Posts Tagged ‘Adam-Cadre’

Have You Played… Endless, Nameless?

Have You Played? is an endless stream of game retrospectives. One a day, every day of the year, perhaps for all time.

When I first reviewed interactive fiction masterpiece Endless, Nameless in 2012, I just begged that people go play it without reading the article. I suggest the same right now. Just go play the game.

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IF Only: The Works of Steph Cherrywell

Cover art for Jacqueline Jungle Queen

Steph Cherrywell is the creator of web comics (not necessarily safe for work) and graphic novels, such as Pepper Penwell and the Land Creature of Monster Lake. She is also one of the standout creators of comedy parser IF from the past couple of years, carrying over into interactive fiction her skill as an illustrator and her taste for riffing on naive adventure stories.

In Jacqueline, Jungle Queen (parser, Quest 5), the eponymous heroine is a spunky reporter who winds up stranded in the jungle and needing to explore her way to freedom. It’s available to play online. The online version offers a self-updating map, a permanent inventory list, and some other nice goodies. Just be aware that the website times out if you leave it alone for too long, so don’t expect to leave the game half-finished in a tab and come back the next day.

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IF Only: IF Comp 2016

Banner image for IF Comp

My friends: IF Comp 2016 is now open.

If you’re new to interactive fiction, you may not be familiar with the IF community calendar, so let me quickly explain why you’ve arrived at the best time of year.

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Have You Played… 9:05?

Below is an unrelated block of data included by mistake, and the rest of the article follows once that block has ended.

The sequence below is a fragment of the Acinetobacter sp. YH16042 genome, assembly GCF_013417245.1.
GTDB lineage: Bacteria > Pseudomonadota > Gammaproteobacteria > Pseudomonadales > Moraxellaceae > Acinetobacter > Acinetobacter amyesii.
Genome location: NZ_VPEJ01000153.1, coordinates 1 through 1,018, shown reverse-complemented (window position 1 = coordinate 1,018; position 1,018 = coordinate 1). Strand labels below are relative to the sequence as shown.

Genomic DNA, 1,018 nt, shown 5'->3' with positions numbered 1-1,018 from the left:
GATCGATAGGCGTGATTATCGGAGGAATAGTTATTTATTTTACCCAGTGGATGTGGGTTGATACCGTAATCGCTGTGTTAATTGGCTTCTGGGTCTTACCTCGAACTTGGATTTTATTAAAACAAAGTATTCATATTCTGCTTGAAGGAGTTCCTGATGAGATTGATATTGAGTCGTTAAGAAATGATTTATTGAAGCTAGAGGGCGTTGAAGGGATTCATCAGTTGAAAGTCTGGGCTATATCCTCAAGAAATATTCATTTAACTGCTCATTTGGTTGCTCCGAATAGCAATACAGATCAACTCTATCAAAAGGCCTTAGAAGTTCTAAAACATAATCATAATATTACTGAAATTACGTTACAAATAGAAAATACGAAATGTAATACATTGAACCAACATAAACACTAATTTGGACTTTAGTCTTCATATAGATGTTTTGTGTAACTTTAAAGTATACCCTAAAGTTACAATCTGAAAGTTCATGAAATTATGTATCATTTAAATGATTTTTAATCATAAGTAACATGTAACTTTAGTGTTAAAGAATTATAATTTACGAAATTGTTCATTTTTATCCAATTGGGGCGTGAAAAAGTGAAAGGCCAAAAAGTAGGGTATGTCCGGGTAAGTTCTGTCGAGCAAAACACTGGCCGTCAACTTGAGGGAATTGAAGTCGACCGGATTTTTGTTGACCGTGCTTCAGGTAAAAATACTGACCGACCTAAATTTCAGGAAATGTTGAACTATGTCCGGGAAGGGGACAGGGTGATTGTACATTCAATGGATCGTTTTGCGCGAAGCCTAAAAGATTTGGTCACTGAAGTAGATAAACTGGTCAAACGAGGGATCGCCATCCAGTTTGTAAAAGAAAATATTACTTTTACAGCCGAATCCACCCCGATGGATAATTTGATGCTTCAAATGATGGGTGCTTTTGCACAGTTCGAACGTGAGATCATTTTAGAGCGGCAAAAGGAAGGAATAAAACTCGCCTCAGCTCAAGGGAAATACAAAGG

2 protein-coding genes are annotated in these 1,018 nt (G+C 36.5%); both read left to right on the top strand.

Have You Played? is an endless stream of game recommendations. One a day, every day of the year, perhaps for all time.

The phone rings.

Oh, no — how long have you been asleep? Sure, it was a tough night, but… This is bad. This is very bad.

The phone rings.

9:05 [official site] is a text adventure about being late for work. When you finish playing it, you’ll almost definitely tell the next person you meet to play it immediately, even if that person is a stranger at a bus stop.

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Wot I Think: Endless, Nameless

Troll. DO YOU SEE?

I’m so glad I don’t review books for a living. When discussing a game, you have to be careful to avoid both narrative and mechanical spoilers as best you can, but generally there’s a great deal to talk about around these. But I’m not sure the editors of the Times Literary Supplement would take kindly to my describing how easy it is to turn a book’s pages, as I desperately find ways to avoid ruining the story for anyone who might want to read it. I often feel in a similar situation when reviewing adventure games, and never more so than when talking about interactive fiction. Yes, there are mechanics to discuss, of course. But really, with text on a screen, it’s tougher. And when that game has a crucial twist in the opening hour, er, you’re screwed. So it’s with this in mind that I suggest you go play Adam Cadre‘s Endless, Nameless before you read beyond the point I’ll clearly mark below. I’ll not ruin the entire game, of course. But, well, play it first.

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Absent Heroes: Choose Your Own Interview II

I had a sweet time making the last Choose Your Own Interview, so this time I collaborated with long time Interactive Fiction heroes Adam Cadre, Emily Short and Andrew Plotkin to make you something special. The following is a heady mix of RPS fanfic, Interactive Fiction love letter, and slight autobiographical tendencies. Your secret content this time comes courtesy of a guest appearance by someone we all know and love. Enjoy, and keep me updated on your own adventures in text. Now let’s get really drunk. There must be a bar around here somewhere?

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Storyseeking: Interactive Fiction Competition

It's the thing
I’ve been taking a look at some of the games in the 17th Annual Interactive Fiction Competition and though I’m not going to refer to these as “the cream of the crop”, having not harvested the entire crop yet, they should fulfill a variety of your text-based needs. With storytelling in games high on the agenda today, it’s a particularly interesting moment to look at the different ways narrative can be explored through interactive prose. Far from fetch quests and attempts to second-guess a limited vocabulary, interactive fiction at its best can allow a reader-player to discover stories in all kinds of interesting ways. This way to words about words.

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